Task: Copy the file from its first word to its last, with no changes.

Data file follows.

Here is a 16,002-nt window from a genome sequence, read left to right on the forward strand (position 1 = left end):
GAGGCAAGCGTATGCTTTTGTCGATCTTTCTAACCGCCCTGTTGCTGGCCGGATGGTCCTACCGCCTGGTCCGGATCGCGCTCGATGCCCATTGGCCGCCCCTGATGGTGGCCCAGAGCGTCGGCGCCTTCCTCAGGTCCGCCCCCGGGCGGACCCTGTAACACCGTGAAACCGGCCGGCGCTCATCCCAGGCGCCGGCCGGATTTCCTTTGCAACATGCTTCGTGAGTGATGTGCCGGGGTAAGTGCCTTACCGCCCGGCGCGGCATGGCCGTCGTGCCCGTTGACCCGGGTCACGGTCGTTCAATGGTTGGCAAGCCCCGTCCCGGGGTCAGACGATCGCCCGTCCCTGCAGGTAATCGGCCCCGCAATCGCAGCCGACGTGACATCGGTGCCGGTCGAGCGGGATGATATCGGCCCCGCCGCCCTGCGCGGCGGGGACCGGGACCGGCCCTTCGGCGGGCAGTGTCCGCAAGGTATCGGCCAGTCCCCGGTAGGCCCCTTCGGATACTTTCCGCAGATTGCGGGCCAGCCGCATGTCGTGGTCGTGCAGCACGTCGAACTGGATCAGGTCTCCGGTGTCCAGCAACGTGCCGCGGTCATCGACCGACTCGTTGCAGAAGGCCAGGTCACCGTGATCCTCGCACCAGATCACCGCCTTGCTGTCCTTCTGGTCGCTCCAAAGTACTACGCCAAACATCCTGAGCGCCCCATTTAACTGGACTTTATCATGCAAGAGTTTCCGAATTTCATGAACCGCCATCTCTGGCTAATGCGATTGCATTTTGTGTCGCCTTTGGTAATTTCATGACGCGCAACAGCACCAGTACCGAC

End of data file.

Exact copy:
Here is a 16,002-nt window from a genome sequence, read left to right on the forward strand (position 1 = left end):
GAGGCAAGCGTATGCTTTTGTCGATCTTTCTAACCGCCCTGTTGCTGGCCGGATGGTCCTACCGCCTGGTCCGGATCGCGCTCGATGCCCATTGGCCGCCCCTGATGGTGGCCCAGAGCGTCGGCGCCTTCCTCAGGTCCGCCCCCGGGCGGACCCTGTAACACCGTGAAACCGGCCGGCGCTCATCCCAGGCGCCGGCCGGATTTCCTTTGCAACATGCTTCGTGAGTGATGTGCCGGGGTAAGTGCCTTACCGCCCGGCGCGGCATGGCCGTCGTGCCCGTTGACCCGGGTCACGGTCGTTCAATGGTTGGCAAGCCCCGTCCCGGGGTCAGACGATCGCCCGTCCCTGCAGGTAATCGGCCCCGCAATCGCAGCCGACGTGACATCGGTGCCGGTCGAGCGGGATGATATCGGCCCCGCCGCCCTGCGCGGCGGGGACCGGGACCGGCCCTTCGGCGGGCAGTGTCCGCAAGGTATCGGCCAGTCCCCGGTAGGCCCCTTCGGATACTTTCCGCAGATTGCGGGCCAGCCGCATGTCGTGGTCGTGCAGCACGTCGAACTGGATCAGGTCTCCGGTGTCCAGCAACGTGCCGCGGTCATCGACCGACTCGTTGCAGAAGGCCAGGTCACCGTGATCCTCGCACCAGATCACCGCCTTGCTGTCCTTCTGGTCGCTCCAAAGTACTACGCCAAACATCCTGAGCGCCCCATTTAACTGGACTTTATCATGCAAGAGTTTCCGAATTTCATGAACCGCCATCTCTGGCTAATGCGATTGCATTTTGTGTCGCCTTTGGTAATTTCATGACGCGCAACAGCACCAGTACCGAC